Chiodi’s position constitutes an unequivocal defense of the consequentialist and proportionalist ethics that attacked Humanae Vitae from the first day of its publication on, and not only took issue with its teaching that contraception is intrinsically wrong, but claimed that there are no intrinsically evil acts at all; and that any human action is determined in its moral character solely by the proportion between its good and bad effects. This opinion was clearly and unambiguously
refuted and rejected by Veritatis Splendor.

Chiodi likewise proposes more general philosophical and ethical positions that are profoundly erroneous and totally destructive not only of the moral teaching of the Catholic Church, but also of the essence of morality, and in fact, of any truth and any Church Teaching: namely 1) a historical relativism, 2) a consensus theory of truth, and 3) situation ethics.

  1. Saying that the norms of natural law “conserve the good and instruct in the way of good, but they are historical, “ Chiodi denies the perennial truth and validity of the norms that tell us that contraception and many other acts are intrinsically wrong, in a way that is not relative to, and dependent on, historically changing opinions, as if Humanae Vitae could have been true in 1968 but would no longer be so in 2018.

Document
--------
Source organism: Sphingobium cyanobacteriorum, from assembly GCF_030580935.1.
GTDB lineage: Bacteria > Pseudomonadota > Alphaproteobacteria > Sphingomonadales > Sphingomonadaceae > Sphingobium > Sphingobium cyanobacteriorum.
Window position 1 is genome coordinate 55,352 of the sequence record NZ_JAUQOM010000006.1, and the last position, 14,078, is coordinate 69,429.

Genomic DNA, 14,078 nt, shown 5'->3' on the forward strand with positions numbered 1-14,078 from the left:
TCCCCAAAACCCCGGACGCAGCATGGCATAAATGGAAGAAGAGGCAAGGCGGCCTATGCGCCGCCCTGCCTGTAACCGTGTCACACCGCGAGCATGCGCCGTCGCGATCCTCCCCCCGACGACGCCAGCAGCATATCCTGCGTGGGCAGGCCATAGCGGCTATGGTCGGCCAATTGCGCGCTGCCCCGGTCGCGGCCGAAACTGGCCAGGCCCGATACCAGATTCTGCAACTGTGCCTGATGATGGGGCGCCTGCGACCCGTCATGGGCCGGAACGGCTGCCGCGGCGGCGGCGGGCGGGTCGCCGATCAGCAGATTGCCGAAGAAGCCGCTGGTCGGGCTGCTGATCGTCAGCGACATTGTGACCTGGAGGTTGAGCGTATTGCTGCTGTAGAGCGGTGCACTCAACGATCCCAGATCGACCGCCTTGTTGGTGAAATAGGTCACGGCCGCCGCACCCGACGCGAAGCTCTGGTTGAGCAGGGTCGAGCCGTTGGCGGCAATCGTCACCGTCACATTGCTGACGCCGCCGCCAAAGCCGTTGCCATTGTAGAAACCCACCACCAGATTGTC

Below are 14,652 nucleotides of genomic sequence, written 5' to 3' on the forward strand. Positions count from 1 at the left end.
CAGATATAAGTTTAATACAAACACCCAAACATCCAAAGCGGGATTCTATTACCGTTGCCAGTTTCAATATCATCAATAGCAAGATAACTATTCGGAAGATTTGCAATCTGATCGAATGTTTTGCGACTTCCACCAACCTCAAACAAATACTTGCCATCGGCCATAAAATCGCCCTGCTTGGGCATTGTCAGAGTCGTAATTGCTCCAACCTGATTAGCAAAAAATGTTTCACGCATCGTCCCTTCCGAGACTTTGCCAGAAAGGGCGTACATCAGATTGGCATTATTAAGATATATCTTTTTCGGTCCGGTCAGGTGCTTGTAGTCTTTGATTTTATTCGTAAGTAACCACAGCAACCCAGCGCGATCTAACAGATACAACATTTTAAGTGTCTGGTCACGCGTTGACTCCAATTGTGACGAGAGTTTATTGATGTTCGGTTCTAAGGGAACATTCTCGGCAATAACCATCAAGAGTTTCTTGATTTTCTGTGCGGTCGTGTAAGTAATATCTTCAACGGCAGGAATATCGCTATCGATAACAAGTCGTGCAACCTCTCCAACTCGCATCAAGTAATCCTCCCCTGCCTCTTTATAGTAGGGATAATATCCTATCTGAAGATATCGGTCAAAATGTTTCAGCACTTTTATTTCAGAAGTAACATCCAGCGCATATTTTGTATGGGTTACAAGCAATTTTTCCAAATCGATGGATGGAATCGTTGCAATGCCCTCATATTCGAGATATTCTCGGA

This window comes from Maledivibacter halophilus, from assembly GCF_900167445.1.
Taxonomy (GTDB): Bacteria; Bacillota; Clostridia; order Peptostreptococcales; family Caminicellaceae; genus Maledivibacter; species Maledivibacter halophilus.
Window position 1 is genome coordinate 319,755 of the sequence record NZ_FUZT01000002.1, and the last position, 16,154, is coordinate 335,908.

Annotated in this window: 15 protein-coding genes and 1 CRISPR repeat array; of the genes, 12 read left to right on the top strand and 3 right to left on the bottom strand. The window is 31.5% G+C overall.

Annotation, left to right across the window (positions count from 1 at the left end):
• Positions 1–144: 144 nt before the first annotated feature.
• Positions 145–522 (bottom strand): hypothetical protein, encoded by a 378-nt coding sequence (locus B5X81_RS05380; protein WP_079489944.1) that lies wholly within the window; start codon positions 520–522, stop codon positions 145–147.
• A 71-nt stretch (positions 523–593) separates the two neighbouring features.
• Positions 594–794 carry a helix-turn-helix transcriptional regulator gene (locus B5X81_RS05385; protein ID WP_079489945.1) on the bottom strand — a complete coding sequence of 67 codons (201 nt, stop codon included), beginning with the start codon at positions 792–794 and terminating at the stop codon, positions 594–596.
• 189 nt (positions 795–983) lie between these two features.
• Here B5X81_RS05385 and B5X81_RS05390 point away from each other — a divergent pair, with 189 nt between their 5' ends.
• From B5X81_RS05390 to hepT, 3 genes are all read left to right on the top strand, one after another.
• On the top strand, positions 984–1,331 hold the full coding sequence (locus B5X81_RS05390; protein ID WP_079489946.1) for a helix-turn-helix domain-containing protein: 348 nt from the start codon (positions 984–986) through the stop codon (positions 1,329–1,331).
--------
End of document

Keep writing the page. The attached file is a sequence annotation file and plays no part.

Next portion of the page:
2. Besides this, Chiodi, while not directly claiming it, still strongly suggests that the fact that a large percentage of Catholic spouses practice contraception and do not accept the norms justifies silence about them, or even proves that these norms are no longer valid, as if majority consensus determined the truth.[1] With the same right, he could claim that we are justified no longer to speak of the first commandment to love God above everything else, or even that this norm is no longer valid because a majority of Catholics do not fulfill it, or that the commandment that forbids to give false witness against one’s neighbor is not valid any longer because most people lie and calumniate others.